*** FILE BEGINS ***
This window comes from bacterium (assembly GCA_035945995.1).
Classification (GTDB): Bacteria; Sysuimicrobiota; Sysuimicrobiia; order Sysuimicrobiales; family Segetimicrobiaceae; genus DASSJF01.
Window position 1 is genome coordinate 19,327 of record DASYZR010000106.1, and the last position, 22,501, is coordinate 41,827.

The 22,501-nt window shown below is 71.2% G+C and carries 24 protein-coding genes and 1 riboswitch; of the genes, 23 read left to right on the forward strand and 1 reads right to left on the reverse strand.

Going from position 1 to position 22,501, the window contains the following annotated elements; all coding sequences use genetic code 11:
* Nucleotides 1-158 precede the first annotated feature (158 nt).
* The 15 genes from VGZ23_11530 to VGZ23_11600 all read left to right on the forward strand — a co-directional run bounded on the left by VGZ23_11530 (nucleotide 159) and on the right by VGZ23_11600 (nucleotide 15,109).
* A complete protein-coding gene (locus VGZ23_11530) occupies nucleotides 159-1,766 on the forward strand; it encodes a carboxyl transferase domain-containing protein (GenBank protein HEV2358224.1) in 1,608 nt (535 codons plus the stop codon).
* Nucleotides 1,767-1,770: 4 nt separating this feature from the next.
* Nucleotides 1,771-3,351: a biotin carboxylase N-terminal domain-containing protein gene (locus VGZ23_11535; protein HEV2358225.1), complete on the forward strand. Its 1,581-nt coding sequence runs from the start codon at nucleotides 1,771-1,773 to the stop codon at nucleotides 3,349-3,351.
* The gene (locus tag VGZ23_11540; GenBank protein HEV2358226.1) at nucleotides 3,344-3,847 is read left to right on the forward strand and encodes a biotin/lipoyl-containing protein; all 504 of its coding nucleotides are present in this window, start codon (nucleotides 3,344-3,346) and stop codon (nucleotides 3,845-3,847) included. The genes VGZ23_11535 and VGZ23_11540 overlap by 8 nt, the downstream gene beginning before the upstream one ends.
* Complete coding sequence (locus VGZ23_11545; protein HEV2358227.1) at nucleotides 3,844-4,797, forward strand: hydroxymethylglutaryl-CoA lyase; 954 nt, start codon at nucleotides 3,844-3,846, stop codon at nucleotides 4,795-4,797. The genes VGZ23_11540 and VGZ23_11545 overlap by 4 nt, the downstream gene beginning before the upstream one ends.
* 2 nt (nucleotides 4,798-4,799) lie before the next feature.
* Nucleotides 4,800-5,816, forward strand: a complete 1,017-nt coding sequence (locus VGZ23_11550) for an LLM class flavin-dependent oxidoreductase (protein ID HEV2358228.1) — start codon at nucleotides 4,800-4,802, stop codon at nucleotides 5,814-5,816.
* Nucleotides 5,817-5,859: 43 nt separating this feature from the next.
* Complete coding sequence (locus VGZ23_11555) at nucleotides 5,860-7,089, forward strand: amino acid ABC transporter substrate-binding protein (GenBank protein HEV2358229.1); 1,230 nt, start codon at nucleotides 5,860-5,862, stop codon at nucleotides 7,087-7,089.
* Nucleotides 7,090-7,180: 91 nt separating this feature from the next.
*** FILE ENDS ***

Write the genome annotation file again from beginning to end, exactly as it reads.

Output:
This window comes from bacterium (assembly GCA_035945995.1).
Classification (GTDB): Bacteria; Sysuimicrobiota; Sysuimicrobiia; order Sysuimicrobiales; family Segetimicrobiaceae; genus DASSJF01.
Window position 1 is genome coordinate 19,327 of record DASYZR010000106.1, and the last position, 22,501, is coordinate 41,827.

The 22,501-nt window shown below is 71.2% G+C and carries 24 protein-coding genes and 1 riboswitch; of the genes, 23 read left to right on the forward strand and 1 reads right to left on the reverse strand.

Going from position 1 to position 22,501, the window contains the following annotated elements; all coding sequences use genetic code 11:
* Nucleotides 1-158 precede the first annotated feature (158 nt).
* The 15 genes from VGZ23_11530 to VGZ23_11600 all read left to right on the forward strand — a co-directional run bounded on the left by VGZ23_11530 (nucleotide 159) and on the right by VGZ23_11600 (nucleotide 15,109).
* A complete protein-coding gene (locus VGZ23_11530) occupies nucleotides 159-1,766 on the forward strand; it encodes a carboxyl transferase domain-containing protein (GenBank protein HEV2358224.1) in 1,608 nt (535 codons plus the stop codon).
* Nucleotides 1,767-1,770: 4 nt separating this feature from the next.
* Nucleotides 1,771-3,351: a biotin carboxylase N-terminal domain-containing protein gene (locus VGZ23_11535; protein HEV2358225.1), complete on the forward strand. Its 1,581-nt coding sequence runs from the start codon at nucleotides 1,771-1,773 to the stop codon at nucleotides 3,349-3,351.
* The gene (locus tag VGZ23_11540; GenBank protein HEV2358226.1) at nucleotides 3,344-3,847 is read left to right on the forward strand and encodes a biotin/lipoyl-containing protein; all 504 of its coding nucleotides are present in this window, start codon (nucleotides 3,344-3,346) and stop codon (nucleotides 3,845-3,847) included. The genes VGZ23_11535 and VGZ23_11540 overlap by 8 nt, the downstream gene beginning before the upstream one ends.
* Complete coding sequence (locus VGZ23_11545; protein HEV2358227.1) at nucleotides 3,844-4,797, forward strand: hydroxymethylglutaryl-CoA lyase; 954 nt, start codon at nucleotides 3,844-3,846, stop codon at nucleotides 4,795-4,797. The genes VGZ23_11540 and VGZ23_11545 overlap by 4 nt, the downstream gene beginning before the upstream one ends.
* 2 nt (nucleotides 4,798-4,799) lie before the next feature.
* Nucleotides 4,800-5,816, forward strand: a complete 1,017-nt coding sequence (locus VGZ23_11550) for an LLM class flavin-dependent oxidoreductase (protein ID HEV2358228.1) — start codon at nucleotides 4,800-4,802, stop codon at nucleotides 5,814-5,816.
* Nucleotides 5,817-5,859: 43 nt separating this feature from the next.
* Complete coding sequence (locus VGZ23_11555) at nucleotides 5,860-7,089, forward strand: amino acid ABC transporter substrate-binding protein (GenBank protein HEV2358229.1); 1,230 nt, start codon at nucleotides 5,860-5,862, stop codon at nucleotides 7,087-7,089.
* Nucleotides 7,090-7,180: 91 nt separating this feature from the next.